She added that provision of spaces for breastfeeding mothers was vital for creating an inclusive, productive workplace.
“Employers must rethink how they can support breastfeeding at work and (that), in turn, contributes to a more productive workforce, and an equitable society. There is this stigma about breastfeeding because the idea of breasts is still sexualised.”
Mothers who breastfed at work were more committed to their company or institution and had increased productivity, according to Jaga. “It’s not just a women’s issue that ends with maternity leave. In the context of the UN Sustainable Development Goals, specifically on health and well-being, decent work, gender equality and the overall future of society, supporting breastfeeding at work is vital.”
Jaga added that while the percentage of the country’s babies that are exclusively breastfed had increased from 8% in 2012, the lowest in the world, to 32%, this number was still much lower in months four, five and six than in months one, two and three.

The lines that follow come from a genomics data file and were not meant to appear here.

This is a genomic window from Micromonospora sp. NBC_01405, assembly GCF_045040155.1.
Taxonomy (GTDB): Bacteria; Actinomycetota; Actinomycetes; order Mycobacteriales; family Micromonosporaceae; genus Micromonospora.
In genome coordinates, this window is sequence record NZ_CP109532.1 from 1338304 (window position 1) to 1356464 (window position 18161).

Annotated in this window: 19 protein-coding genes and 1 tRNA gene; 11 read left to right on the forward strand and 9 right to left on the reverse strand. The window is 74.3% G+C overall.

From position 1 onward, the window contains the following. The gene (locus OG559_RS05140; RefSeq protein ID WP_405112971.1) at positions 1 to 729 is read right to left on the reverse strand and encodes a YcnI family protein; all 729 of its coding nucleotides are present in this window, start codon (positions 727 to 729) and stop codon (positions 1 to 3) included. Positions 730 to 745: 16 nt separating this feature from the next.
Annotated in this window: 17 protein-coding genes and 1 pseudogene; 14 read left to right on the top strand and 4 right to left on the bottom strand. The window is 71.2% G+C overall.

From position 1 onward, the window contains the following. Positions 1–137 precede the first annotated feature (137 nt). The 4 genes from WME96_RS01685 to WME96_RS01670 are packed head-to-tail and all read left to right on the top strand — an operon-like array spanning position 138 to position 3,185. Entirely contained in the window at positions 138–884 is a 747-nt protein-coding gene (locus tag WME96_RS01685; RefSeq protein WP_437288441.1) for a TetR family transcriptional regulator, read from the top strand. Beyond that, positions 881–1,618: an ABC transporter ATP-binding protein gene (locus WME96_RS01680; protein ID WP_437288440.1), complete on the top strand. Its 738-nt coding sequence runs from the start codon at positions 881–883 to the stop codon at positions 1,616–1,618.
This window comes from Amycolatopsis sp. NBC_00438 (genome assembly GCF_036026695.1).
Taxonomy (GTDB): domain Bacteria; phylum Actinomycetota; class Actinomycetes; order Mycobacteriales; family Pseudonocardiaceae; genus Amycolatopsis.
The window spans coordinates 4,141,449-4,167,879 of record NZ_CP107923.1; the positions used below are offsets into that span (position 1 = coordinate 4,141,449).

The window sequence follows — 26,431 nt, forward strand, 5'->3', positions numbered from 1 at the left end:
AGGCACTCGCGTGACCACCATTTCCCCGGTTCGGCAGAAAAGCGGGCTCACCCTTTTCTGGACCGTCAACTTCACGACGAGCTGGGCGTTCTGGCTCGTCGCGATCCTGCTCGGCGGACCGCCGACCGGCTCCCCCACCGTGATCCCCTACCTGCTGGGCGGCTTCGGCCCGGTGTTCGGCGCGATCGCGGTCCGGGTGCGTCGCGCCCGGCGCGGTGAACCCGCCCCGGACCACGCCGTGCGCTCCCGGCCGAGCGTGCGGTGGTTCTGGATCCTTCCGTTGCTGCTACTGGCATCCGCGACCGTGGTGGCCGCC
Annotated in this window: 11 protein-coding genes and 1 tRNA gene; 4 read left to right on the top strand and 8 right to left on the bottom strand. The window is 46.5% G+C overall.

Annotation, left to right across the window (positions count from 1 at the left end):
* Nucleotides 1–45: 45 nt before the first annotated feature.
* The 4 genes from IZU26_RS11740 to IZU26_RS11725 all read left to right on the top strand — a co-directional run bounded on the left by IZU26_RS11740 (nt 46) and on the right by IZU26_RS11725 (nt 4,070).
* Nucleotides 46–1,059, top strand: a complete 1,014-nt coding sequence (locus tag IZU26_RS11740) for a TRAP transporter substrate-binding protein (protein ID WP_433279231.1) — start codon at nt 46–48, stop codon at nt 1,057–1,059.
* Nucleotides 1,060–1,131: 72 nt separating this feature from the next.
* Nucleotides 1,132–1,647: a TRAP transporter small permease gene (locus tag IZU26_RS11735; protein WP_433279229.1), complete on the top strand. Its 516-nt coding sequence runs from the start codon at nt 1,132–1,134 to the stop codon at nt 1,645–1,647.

Research showed these low exclusive breastfeeding rates contribute to the high prevalence of malnutrition, diarrhoea, pneumonia and under-five mortality in South Africa.
“These small awareness shifts make a difference.
“One doesn’t have to implement high-cost, structural changes.
“Most research shows that formal policies or structures won’t work anyway if you don’t have the shift in culture or mindset of supervisors and management.”
She pointed out that what was needed was a comfortable private space, fridge facilities for storing expressed breast milk, and somewhere to wash a breast pump.
UCT’s Department of Environmental and Geographical Sciences recently established a mothers room, which offers a private space for breastfeeding.
Last year, a similar facility was opened at the Red Cross War Memorial Children’s Hospital, thanks to hospital management, the Children’s Hospital Trust and the Child Health Advocacy Committee of UCT’s Department of Paediatrics and Child Health.